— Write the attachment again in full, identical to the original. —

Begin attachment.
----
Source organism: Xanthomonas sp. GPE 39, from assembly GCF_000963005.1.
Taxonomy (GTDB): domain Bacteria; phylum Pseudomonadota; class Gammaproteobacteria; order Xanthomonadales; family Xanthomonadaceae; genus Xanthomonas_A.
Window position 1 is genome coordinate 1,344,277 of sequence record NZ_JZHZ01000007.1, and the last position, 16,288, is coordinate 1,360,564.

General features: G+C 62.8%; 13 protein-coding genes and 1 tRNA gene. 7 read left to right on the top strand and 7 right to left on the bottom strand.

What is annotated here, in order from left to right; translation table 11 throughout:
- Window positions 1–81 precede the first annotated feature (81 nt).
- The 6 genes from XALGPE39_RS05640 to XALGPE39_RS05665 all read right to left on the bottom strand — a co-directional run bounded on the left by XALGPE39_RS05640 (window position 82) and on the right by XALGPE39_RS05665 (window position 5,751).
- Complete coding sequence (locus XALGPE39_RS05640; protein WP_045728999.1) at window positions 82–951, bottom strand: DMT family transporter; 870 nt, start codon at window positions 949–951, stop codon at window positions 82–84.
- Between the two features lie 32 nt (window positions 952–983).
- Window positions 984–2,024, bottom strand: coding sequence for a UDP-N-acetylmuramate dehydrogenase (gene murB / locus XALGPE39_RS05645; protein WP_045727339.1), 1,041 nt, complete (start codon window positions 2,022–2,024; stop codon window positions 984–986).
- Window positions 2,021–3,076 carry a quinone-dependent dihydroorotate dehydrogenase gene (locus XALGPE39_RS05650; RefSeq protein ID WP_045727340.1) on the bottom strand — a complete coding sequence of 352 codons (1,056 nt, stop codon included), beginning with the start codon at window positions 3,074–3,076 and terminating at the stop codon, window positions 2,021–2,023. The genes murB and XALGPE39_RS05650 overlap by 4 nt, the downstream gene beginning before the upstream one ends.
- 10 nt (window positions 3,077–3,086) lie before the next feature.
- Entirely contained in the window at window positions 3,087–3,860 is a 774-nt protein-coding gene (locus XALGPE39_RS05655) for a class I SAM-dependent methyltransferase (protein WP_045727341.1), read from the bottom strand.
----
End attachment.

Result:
Source organism: Xanthomonas sp. GPE 39, from assembly GCF_000963005.1.
Taxonomy (GTDB): domain Bacteria; phylum Pseudomonadota; class Gammaproteobacteria; order Xanthomonadales; family Xanthomonadaceae; genus Xanthomonas_A.
Window position 1 is genome coordinate 1,344,277 of sequence record NZ_JZHZ01000007.1, and the last position, 16,288, is coordinate 1,360,564.

General features: G+C 62.8%; 13 protein-coding genes and 1 tRNA gene. 7 read left to right on the top strand and 7 right to left on the bottom strand.

What is annotated here, in order from left to right; translation table 11 throughout:
- Window positions 1–81 precede the first annotated feature (81 nt).
- The 6 genes from XALGPE39_RS05640 to XALGPE39_RS05665 all read right to left on the bottom strand — a co-directional run bounded on the left by XALGPE39_RS05640 (window position 82) and on the right by XALGPE39_RS05665 (window position 5,751).
- Complete coding sequence (locus XALGPE39_RS05640; protein WP_045728999.1) at window positions 82–951, bottom strand: DMT family transporter; 870 nt, start codon at window positions 949–951, stop codon at window positions 82–84.
- Between the two features lie 32 nt (window positions 952–983).
- Window positions 984–2,024, bottom strand: coding sequence for a UDP-N-acetylmuramate dehydrogenase (gene murB / locus XALGPE39_RS05645; protein WP_045727339.1), 1,041 nt, complete (start codon window positions 2,022–2,024; stop codon window positions 984–986).
- Window positions 2,021–3,076 carry a quinone-dependent dihydroorotate dehydrogenase gene (locus XALGPE39_RS05650; RefSeq protein ID WP_045727340.1) on the bottom strand — a complete coding sequence of 352 codons (1,056 nt, stop codon included), beginning with the start codon at window positions 3,074–3,076 and terminating at the stop codon, window positions 2,021–2,023. The genes murB and XALGPE39_RS05650 overlap by 4 nt, the downstream gene beginning before the upstream one ends.
- 10 nt (window positions 3,077–3,086) lie before the next feature.
- Entirely contained in the window at window positions 3,087–3,860 is a 774-nt protein-coding gene (locus XALGPE39_RS05655) for a class I SAM-dependent methyltransferase (protein WP_045727341.1), read from the bottom strand.